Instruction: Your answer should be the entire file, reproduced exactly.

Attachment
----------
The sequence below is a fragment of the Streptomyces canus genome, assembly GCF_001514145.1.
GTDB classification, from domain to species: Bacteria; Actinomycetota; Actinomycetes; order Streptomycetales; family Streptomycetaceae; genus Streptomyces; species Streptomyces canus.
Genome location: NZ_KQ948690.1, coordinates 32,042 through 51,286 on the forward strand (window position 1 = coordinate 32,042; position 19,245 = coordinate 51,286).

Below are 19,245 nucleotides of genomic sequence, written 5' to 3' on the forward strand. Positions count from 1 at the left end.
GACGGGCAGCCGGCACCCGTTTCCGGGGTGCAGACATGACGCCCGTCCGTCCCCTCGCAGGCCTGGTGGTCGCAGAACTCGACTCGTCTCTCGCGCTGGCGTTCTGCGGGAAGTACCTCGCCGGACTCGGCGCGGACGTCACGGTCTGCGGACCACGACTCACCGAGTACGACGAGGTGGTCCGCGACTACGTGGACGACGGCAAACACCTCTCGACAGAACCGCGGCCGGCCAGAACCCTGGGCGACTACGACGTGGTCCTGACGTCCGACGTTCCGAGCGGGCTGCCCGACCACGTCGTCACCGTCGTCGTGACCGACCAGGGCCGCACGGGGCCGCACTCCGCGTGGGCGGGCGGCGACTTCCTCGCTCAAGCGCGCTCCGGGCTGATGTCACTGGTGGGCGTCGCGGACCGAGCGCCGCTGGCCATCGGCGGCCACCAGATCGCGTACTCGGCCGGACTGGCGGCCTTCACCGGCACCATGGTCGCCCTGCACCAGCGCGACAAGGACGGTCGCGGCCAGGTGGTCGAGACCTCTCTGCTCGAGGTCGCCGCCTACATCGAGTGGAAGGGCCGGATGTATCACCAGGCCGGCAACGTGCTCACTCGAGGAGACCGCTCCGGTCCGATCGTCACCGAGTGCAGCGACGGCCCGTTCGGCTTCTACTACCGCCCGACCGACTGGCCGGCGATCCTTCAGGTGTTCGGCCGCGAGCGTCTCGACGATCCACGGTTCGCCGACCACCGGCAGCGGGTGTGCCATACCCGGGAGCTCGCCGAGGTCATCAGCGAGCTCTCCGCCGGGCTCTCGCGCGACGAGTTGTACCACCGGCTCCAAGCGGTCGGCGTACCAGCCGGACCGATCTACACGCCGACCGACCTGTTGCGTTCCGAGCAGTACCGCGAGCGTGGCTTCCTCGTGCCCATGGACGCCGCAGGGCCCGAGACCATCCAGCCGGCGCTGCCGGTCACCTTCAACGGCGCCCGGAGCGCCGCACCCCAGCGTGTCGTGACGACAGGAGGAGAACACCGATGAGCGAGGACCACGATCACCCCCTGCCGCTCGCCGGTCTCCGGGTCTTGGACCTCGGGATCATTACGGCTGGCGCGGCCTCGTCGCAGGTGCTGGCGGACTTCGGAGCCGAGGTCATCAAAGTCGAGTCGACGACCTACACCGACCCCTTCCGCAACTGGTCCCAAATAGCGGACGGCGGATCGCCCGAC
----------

The sequence below is a fragment of the Streptomyces canus genome, assembly GCF_001514145.1.
GTDB classification, from domain to species: Bacteria; Actinomycetota; Actinomycetes; order Streptomycetales; family Streptomycetaceae; genus Streptomyces; species Streptomyces canus.
Genome location: NZ_KQ948690.1, coordinates 32,042 through 51,286 on the forward strand (window position 1 = coordinate 32,042; position 19,245 = coordinate 51,286).

Below are 19,245 nucleotides of genomic sequence, written 5' to 3' on the forward strand. Positions count from 1 at the left end.
GACGGGCAGCCGGCACCCGTTTCCGGGGTGCAGACATGACGCCCGTCCGTCCCCTCGCAGGCCTGGTGGTCGCAGAACTCGACTCGTCTCTCGCGCTGGCGTTCTGCGGGAAGTACCTCGCCGGACTCGGCGCGGACGTCACGGTCTGCGGACCACGACTCACCGAGTACGACGAGGTGGTCCGCGACTACGTGGACGACGGCAAACACCTCTCGACAGAACCGCGGCCGGCCAGAACCCTGGGCGACTACGACGTGGTCCTGACGTCCGACGTTCCGAGCGGGCTGCCCGACCACGTCGTCACCGTCGTCGTGACCGACCAGGGCCGCACGGGGCCGCACTCCGCGTGGGCGGGCGGCGACTTCCTCGCTCAAGCGCGCTCCGGGCTGATGTCACTGGTGGGCGTCGCGGACCGAGCGCCGCTGGCCATCGGCGGCCACCAGATCGCGTACTCGGCCGGACTGGCGGCCTTCACCGGCACCATGGTCGCCCTGCACCAGCGCGACAAGGACGGTCGCGGCCAGGTGGTCGAGACCTCTCTGCTCGAGGTCGCCGCCTACATCGAGTGGAAGGGCCGGATGTATCACCAGGCCGGCAACGTGCTCACTCGAGGAGACCGCTCCGGTCCGATCGTCACCGAGTGCAGCGACGGCCCGTTCGGCTTCTACTACCGCCCGACCGACTGGCCGGCGATCCTTCAGGTGTTCGGCCGCGAGCGTCTCGACGATCCACGGTTCGCCGACCACCGGCAGCGGGTGTGCCATACCCGGGAGCTCGCCGAGGTCATCAGCGAGCTCTCCGCCGGGCTCTCGCGCGACGAGTTGTACCACCGGCTCCAAGCGGTCGGCGTACCAGCCGGACCGATCTACACGCCGACCGACCTGTTGCGTTCCGAGCAGTACCGCGAGCGTGGCTTCCTCGTGCCCATGGACGCCGCAGGGCCCGAGACCATCCAGCCGGCGCTGCCGGTCACCTTCAACGGCGCCCGGAGCGCCGCACCCCAGCGTGTCGTGACGACAGGAGGAGAACACCGATGAGCGAGGACCACGATCACCCCCTGCCGCTCGCCGGTCTCCGGGTCTTGGACCTCGGGATCATTACGGCTGGCGCGGCCTCGTCGCAGGTGCTGGCGGACTTCGGAGCCGAGGTCATCAAAGTCGAGTCGACGACCTACACCGACCCCTTCCGCAACTGGTCCCAAATAGCGGACGGCGGATCGCCCGAC